Moving jobs and growth abroad -- LM annual report

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With a 32% increase in revenues and a 2004 profit of EUR 31 million, LM Glasfiber, the world's dominant manufacturer of rotor blades for wind turbines, is moving closer to the point when a flotation on the public markets -- a long term company goal -- can be a reality. Meantime, LM is expanding its production facilities the world over. This year it expects to log 25% growth, even though its share of the global rotor blade market is projected to fall from 33% in 2004 to 30% in 2005. In 2003, LM had a 22% market share.

xThe dollar exchange rate against the euro is among the reasons LM gives for not expecting revenues to keep pace with growth. With a weak dollar making it difficult to sell blades made in Europe on the dollar markets, LM is expecting to build new production facilities overseas or expand existing facilities. In India, LM has more than doubled its blade production and expanded its factory; in China production has more than tripled and the factory is being expanded; in the Canadian province of Quebec, LM expects its new factory to be ready by January 2006; in the early part of this year LM will decide where in Asia it will establish another production facility for large blades; and in Poland the company is preparing to construct a new facility to serve the north European market.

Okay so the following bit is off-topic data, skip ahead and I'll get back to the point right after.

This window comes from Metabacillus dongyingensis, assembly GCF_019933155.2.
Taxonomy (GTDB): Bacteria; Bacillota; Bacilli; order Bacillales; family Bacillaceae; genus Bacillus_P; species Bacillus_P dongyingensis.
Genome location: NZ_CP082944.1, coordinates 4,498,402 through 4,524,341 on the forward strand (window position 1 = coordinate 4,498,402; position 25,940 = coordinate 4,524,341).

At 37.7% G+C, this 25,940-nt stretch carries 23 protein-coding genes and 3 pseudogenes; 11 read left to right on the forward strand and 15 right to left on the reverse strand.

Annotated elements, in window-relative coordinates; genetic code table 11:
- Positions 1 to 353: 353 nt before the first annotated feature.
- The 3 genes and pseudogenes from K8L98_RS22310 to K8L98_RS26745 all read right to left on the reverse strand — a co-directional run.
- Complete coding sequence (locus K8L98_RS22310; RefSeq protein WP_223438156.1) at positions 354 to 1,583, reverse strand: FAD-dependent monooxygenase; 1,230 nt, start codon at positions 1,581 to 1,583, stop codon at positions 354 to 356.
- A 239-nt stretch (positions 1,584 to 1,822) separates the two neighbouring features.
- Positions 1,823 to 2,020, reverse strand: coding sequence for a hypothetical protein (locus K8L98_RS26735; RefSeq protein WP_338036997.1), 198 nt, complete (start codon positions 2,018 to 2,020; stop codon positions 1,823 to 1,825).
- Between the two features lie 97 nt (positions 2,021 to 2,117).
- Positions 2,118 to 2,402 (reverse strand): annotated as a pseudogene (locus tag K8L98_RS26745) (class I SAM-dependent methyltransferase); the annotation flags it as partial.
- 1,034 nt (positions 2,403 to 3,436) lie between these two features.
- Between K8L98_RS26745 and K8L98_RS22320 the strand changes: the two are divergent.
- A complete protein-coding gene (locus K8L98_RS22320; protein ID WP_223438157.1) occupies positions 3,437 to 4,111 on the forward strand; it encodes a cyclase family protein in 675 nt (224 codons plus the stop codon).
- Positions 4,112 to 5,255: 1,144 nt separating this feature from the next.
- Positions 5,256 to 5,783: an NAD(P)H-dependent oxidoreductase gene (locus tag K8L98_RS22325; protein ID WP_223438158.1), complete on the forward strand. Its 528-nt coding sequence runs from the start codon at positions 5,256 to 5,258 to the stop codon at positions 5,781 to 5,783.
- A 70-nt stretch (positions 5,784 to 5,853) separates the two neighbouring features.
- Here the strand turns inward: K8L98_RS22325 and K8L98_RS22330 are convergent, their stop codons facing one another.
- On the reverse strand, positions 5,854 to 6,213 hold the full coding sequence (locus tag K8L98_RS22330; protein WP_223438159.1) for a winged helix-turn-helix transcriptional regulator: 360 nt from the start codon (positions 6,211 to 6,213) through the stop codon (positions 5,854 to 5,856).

xLM is already reducing its production capacity in Denmark, partly due to the demand for larger blades requiring it to restructure and partly due to slower market growth in northern Europe. A week after releasing its annual report, the company announced it was cutting 170 jobs at its Danish headquarters, one of three production facilities in Denmark, in reaction to falling sales in Germany, although the country remains the company's largest market. Among its overseas facilities, LM has closed a factory in Toledo, Spain, because it was too small for making large blades. Staff at Toledo have been offered jobs at LM's other Spanish facilities.

xLM's decision to open a factory in Quebec follows an agreement with GE Energy, a major LM customer, for supply of blades for 2400 MW of wind plant over the next ten years for all of North America. Of these, 990 MW is to be installed in Quebec. LM is this year expecting its best year yet in the US.

xThe company currently has 14 customers on its books and is aware of the weakness represented by its dependency on relatively few key buyers. In its annual report, LM admits it has felt the effects of customers being taken over by companies with their own blade production, although it makes no specific mention of the takeover of NEG Micon by Vestas, or the sale of Bonus to Siemens.

xAs part of its efforts to adapt to the changing market, LM is increasing its service and maintenance of blades to meet the demands of utilities and other large customers for long term agreements aimed at limiting wind plant downtime and ensuring a long operational life.

xxon the rise

xLM reports revenues in 2004 of EUR 304 million and earnings before tax and interest (EBIT) of EUR 31 million, compared with a loss of EUR 9 million the previous year. Before tax profit was EUR 3 million, compared with a loss of EUR 40 million in 2003. In 2005 the company expects revenues to rise by 5% and a quadrupling of profit before tax to between EUR 13-14 million. During 2004, LM increased its workforce to 2388, up from 2137 in 2003. The bulk of these, nearly 1500, are in northern Europe.

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